My road to a happy food experience on the renal diet has been bumpy, rife with potholes. For most of my life, I lived to eat—and not in a healthy way. Constant dieting and obsessive-compulsive thinking and behavior around food seemed normal. Only recently did I come to understand I’d been grappling with an eating disorder for 55 years. Finally, with therapy, I began to heal. Obsessing, eating when I wasn’t hungry, and compulsively weighing and measuring myself and food no longer ruled my life. I felt free.
Until CKD Stage 4 and the renal diet.
As with any diet, I had tried over the course of my lifetime, I embraced the renal diet “perfectly” and obsessively for six weeks. I weighed, I measured, I tracked sodium, potassium, phosphorus, and protein. Never a cook, I even attempted kidney-friendly recipes I’d found online. Many weren’t worth the effort. But to my surprise, my long-elevated liver enzymes improved to barely above normal. High triglycerides fell by 200 points. Without setting an intention, or trying, I lost the 15 pounds I’d been attempting to lose for at least 25 years. Health benefits aside, though, I noticed an old eating-disorder behavior—compulsive scale-watching—creeping back into my life. Constant thoughts and fears that I would regain the lost weight invaded my waking hours. Suddenly and inexplicably, my GFR fell from 30 to 17, and I was hospitalized.
The dietary department provided “kidney-friendly” meals, but I couldn’t make myself eat them. They went against what I had been taught, and they tasted awful. Food textures bothered me as well. Fear of eating something that might further harm my kidneys edged out worries about weight gain. I begged off eating in restaurants with family and friends. How could I thrive if eating terrified me? Was it even possible to follow the renal diet without triggering my former eating disorder?
In the months since my hospitalization, I reconnected with my therapist and engaged a second renal dietitian who seemed to better understand my challenge. Tracking had fed into the old diet mentality that stoked obsessive-compulsive behaviors. Initially, I had interpreted “limit” as “eliminate.” I had grieved the absence of meat, cheese, soups, avocados, tomatoes, and so many other foods from my diet. And so, it cheered me when my new dietitian encouraged a different view of “limit” and “moderation.” If I plan appropriately, she said, there is still a place for some of these foods in my life. A new attitude about allowing beans and legumes as plant-based proteins opened up the possibility of again making the soups I used to enjoy. While I had once chafed at the limit of five ounces of animal protein per day, I realized that because I had lost my appetite, the limitation no longer bothered me.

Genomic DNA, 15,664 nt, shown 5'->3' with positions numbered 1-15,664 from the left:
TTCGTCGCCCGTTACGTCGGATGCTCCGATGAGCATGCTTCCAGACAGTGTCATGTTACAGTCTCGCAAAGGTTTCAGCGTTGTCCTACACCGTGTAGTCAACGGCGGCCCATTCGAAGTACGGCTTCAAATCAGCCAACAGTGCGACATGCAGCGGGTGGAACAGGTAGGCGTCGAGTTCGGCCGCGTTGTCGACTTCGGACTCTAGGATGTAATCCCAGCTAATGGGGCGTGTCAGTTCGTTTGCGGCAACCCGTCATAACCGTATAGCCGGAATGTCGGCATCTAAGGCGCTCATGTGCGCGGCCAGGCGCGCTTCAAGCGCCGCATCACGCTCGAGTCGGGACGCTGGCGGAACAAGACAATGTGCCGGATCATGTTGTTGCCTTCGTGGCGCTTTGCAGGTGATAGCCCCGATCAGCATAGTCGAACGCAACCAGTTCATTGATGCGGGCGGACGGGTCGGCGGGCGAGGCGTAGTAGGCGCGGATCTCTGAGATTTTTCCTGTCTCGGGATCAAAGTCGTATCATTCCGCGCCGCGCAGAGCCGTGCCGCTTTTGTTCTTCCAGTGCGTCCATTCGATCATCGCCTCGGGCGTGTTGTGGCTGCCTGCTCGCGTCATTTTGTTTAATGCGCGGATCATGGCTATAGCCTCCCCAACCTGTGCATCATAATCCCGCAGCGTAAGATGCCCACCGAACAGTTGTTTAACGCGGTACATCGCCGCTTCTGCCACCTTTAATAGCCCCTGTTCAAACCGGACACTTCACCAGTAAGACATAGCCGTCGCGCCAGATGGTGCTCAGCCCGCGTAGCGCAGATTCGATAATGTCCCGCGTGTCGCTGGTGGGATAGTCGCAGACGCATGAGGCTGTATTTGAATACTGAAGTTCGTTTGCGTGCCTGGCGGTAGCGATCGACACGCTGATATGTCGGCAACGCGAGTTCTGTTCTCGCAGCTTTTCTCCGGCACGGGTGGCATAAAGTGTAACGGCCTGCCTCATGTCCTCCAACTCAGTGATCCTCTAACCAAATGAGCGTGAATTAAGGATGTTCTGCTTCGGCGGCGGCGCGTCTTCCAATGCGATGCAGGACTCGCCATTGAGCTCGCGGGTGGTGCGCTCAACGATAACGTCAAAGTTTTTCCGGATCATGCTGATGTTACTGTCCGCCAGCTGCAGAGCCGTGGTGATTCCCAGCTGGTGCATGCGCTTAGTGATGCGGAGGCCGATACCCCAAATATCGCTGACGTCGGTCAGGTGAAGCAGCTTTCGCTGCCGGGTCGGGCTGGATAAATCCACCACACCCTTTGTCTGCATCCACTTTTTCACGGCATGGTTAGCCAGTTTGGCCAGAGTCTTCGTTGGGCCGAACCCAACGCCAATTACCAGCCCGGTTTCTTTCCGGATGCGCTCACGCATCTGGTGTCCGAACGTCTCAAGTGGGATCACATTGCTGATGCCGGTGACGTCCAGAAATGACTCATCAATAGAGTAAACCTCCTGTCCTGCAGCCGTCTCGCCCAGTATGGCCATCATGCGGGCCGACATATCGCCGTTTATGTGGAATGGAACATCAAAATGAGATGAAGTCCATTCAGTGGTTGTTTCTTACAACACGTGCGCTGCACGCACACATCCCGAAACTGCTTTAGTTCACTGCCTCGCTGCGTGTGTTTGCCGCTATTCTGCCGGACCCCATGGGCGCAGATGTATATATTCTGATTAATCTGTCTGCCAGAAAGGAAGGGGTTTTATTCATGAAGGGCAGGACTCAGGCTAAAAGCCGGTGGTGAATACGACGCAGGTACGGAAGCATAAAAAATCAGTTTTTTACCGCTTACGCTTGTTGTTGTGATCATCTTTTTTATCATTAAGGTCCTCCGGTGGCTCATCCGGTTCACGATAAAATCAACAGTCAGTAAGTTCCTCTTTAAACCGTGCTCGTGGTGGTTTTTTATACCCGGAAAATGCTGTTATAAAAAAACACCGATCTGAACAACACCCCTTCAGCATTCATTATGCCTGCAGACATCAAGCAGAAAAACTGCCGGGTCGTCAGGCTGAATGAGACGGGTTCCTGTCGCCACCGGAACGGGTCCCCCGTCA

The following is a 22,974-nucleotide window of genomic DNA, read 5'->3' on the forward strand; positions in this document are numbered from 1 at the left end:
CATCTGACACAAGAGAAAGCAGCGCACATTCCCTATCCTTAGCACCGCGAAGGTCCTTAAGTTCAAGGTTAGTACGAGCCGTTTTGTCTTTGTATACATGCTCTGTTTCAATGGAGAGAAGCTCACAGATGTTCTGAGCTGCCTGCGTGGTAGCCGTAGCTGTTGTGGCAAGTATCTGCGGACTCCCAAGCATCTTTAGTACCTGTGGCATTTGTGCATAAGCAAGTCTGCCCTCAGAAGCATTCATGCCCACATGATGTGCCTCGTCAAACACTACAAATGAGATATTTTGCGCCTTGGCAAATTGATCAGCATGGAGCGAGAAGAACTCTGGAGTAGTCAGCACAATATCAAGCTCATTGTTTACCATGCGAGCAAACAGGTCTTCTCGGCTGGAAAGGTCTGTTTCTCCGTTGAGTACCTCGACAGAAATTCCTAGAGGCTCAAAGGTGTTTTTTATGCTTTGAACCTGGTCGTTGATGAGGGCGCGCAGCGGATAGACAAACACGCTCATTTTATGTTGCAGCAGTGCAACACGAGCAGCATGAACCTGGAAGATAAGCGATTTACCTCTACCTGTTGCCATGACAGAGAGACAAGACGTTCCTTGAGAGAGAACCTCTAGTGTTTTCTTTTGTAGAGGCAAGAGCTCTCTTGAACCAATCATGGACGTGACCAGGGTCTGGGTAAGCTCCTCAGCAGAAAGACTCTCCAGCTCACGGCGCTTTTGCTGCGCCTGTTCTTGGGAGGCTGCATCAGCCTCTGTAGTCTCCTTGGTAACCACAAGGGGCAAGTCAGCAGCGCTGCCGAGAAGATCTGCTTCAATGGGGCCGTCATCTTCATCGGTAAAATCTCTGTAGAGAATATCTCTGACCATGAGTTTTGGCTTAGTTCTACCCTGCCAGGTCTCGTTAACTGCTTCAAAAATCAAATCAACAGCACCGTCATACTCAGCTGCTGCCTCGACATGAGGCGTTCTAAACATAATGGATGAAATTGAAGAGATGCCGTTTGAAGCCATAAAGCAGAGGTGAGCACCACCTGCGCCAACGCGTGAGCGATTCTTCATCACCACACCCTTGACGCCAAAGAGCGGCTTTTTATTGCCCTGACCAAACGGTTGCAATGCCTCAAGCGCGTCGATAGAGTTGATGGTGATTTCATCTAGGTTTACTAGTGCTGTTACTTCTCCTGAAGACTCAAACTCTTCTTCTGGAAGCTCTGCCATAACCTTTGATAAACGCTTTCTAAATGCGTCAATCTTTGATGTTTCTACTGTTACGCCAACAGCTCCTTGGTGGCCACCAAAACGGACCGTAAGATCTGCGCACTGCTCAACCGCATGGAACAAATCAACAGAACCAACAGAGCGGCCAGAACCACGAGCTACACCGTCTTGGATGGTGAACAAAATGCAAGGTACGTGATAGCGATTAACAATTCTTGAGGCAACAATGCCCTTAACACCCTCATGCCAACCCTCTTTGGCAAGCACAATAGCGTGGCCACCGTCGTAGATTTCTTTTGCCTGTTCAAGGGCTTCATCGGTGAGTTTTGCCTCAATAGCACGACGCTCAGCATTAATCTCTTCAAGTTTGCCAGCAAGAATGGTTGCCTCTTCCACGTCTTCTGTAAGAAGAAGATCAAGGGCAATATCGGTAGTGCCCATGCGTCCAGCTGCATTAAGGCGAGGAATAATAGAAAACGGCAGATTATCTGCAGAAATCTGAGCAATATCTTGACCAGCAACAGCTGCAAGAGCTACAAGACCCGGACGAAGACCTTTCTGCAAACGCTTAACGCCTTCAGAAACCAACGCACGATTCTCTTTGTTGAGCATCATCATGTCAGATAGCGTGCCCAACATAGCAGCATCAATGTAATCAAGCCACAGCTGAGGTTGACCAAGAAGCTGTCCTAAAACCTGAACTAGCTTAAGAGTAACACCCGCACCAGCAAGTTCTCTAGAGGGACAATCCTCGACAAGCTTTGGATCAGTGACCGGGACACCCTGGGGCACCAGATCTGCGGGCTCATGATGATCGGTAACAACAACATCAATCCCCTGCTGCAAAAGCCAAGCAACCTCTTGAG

My new dietitian gave me the gift of a more positive mindset. The renal diet didn’t need to represent deprivation and punishment for having zealously followed high-protein diets. Instead, it empowered me to take action to preserve my kidney function and extend my life.
In the midst of my journey toward a happy food experience on the renal diet, the coronavirus struck with a vengeance. My doctor warned me not to return to Massachusetts, as I’d done for the past 10 summers. Going to the grocery store here in Arizona became worrisome; few people wore masks and I have several risk factors. Shopping from a delivery app was not wholly satisfying either. Once again, a pothole appeared, challenging my ability to thrive on my new diet. The only thing I could change was my attitude.
I thought of my younger sister, who died too soon from an aggressive jejunal tumor. For several months she could not eat anything. I remembered how my mother could barely choke down a single scrambled egg when endometrial cancer was claiming her life. They both suffered, and here I was, bemoaning dietary restrictions. How ungrateful! I had escaped my family’s cancer curse, and all I had to do was consider how foods affected my kidneys! Overcome with gratitude, I realized I’d evolved full circle—from living to eat to eating to live. By accepting dietary limitations and enjoying the choices that remain, I can thrive. And I will—in Mom’s and my sister’s memory and in the hope of hugging my grandchildren, when at last we are all released from quarantine.
Listen as Sheri Sinykin reads her essay:
Sheri Sinykin lives with her husband, Daniel in central Massachusetts and in Sun Lakes, Arizona. In her spare time, she enjoys hanging out with her children and grandchildren, reading and collecting perfume bottles and dolls from foreign countries. She holds degrees from Stanford University and Vermont College, where she received an MFA in writing for children. She is an award-winning author of children’s books. Visit her website.
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